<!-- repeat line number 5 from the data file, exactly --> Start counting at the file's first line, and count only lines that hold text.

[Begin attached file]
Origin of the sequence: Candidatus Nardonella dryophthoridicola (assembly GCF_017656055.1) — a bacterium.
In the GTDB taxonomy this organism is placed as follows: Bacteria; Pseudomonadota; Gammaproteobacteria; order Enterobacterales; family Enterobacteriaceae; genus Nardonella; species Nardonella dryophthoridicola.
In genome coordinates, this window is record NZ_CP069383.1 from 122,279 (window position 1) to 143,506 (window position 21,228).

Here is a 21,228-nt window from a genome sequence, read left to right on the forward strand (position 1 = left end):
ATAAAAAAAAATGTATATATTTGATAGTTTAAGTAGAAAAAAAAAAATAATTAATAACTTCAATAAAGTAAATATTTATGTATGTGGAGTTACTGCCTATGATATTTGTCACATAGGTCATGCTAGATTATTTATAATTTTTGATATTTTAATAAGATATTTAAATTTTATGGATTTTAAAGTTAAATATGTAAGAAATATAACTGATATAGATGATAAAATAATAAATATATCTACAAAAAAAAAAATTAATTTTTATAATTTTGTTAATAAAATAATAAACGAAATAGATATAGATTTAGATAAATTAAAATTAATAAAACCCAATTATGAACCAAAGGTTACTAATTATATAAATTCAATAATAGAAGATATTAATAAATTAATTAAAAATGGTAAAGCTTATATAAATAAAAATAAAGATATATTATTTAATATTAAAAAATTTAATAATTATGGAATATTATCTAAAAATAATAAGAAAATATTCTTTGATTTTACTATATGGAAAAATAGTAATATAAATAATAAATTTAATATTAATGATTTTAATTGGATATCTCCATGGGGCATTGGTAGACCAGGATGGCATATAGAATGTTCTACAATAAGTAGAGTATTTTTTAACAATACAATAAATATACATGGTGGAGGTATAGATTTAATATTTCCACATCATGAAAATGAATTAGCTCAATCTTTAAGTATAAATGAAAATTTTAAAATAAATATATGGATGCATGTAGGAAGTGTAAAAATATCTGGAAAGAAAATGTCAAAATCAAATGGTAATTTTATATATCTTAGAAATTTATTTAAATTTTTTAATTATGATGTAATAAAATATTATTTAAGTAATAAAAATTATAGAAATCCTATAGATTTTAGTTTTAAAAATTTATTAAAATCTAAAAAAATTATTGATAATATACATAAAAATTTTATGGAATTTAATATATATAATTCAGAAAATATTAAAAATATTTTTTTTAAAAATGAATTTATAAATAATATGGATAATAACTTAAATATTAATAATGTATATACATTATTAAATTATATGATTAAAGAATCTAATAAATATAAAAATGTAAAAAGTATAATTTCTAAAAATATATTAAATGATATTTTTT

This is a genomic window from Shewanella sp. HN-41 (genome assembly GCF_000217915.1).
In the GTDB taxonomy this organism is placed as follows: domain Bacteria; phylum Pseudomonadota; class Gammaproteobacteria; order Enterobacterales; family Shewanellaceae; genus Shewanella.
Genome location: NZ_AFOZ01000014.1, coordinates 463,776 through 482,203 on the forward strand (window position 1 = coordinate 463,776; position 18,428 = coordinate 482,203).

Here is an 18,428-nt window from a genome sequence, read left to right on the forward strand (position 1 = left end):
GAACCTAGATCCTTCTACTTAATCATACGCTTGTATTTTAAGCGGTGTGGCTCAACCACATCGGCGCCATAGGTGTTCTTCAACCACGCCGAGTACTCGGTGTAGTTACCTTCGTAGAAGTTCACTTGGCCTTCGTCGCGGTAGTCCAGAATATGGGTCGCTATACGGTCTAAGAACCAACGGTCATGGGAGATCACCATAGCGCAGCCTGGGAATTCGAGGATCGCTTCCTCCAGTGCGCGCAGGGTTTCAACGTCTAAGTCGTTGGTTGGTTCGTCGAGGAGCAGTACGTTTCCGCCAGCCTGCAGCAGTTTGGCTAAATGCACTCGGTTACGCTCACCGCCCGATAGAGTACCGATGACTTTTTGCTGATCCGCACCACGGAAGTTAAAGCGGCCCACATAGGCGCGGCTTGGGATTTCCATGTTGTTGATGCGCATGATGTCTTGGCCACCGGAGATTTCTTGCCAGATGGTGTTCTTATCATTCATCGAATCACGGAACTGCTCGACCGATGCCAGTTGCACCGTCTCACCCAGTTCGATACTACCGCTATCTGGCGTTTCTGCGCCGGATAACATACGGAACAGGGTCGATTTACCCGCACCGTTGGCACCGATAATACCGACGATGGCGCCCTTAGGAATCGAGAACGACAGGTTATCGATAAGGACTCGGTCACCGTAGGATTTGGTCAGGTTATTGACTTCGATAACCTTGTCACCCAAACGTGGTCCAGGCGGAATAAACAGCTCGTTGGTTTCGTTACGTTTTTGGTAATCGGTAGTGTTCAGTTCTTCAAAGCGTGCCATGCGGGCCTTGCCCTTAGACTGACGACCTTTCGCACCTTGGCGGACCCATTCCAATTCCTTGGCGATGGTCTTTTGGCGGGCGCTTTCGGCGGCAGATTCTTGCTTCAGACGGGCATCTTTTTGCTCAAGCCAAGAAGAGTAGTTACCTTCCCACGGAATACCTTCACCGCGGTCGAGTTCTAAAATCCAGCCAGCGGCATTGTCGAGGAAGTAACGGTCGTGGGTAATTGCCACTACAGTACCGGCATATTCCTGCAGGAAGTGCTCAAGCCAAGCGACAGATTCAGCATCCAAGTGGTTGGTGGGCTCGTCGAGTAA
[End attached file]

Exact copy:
ATAAAAAAAAATGTATATATTTGATAGTTTAAGTAGAAAAAAAAAAATAATTAATAACTTCAATAAAGTAAATATTTATGTATGTGGAGTTACTGCCTATGATATTTGTCACATAGGTCATGCTAGATTATTTATAATTTTTGATATTTTAATAAGATATTTAAATTTTATGGATTTTAAAGTTAAATATGTAAGAAATATAACTGATATAGATGATAAAATAATAAATATATCTACAAAAAAAAAAATTAATTTTTATAATTTTGTTAATAAAATAATAAACGAAATAGATATAGATTTAGATAAATTAAAATTAATAAAACCCAATTATGAACCAAAGGTTACTAATTATATAAATTCAATAATAGAAGATATTAATAAATTAATTAAAAATGGTAAAGCTTATATAAATAAAAATAAAGATATATTATTTAATATTAAAAAATTTAATAATTATGGAATATTATCTAAAAATAATAAGAAAATATTCTTTGATTTTACTATATGGAAAAATAGTAATATAAATAATAAATTTAATATTAATGATTTTAATTGGATATCTCCATGGGGCATTGGTAGACCAGGATGGCATATAGAATGTTCTACAATAAGTAGAGTATTTTTTAACAATACAATAAATATACATGGTGGAGGTATAGATTTAATATTTCCACATCATGAAAATGAATTAGCTCAATCTTTAAGTATAAATGAAAATTTTAAAATAAATATATGGATGCATGTAGGAAGTGTAAAAATATCTGGAAAGAAAATGTCAAAATCAAATGGTAATTTTATATATCTTAGAAATTTATTTAAATTTTTTAATTATGATGTAATAAAATATTATTTAAGTAATAAAAATTATAGAAATCCTATAGATTTTAGTTTTAAAAATTTATTAAAATCTAAAAAAATTATTGATAATATACATAAAAATTTTATGGAATTTAATATATATAATTCAGAAAATATTAAAAATATTTTTTTTAAAAATGAATTTATAAATAATATGGATAATAACTTAAATATTAATAATGTATATACATTATTAAATTATATGATTAAAGAATCTAATAAATATAAAAATGTAAAAAGTATAATTTCTAAAAATATATTAAATGATATTTTTT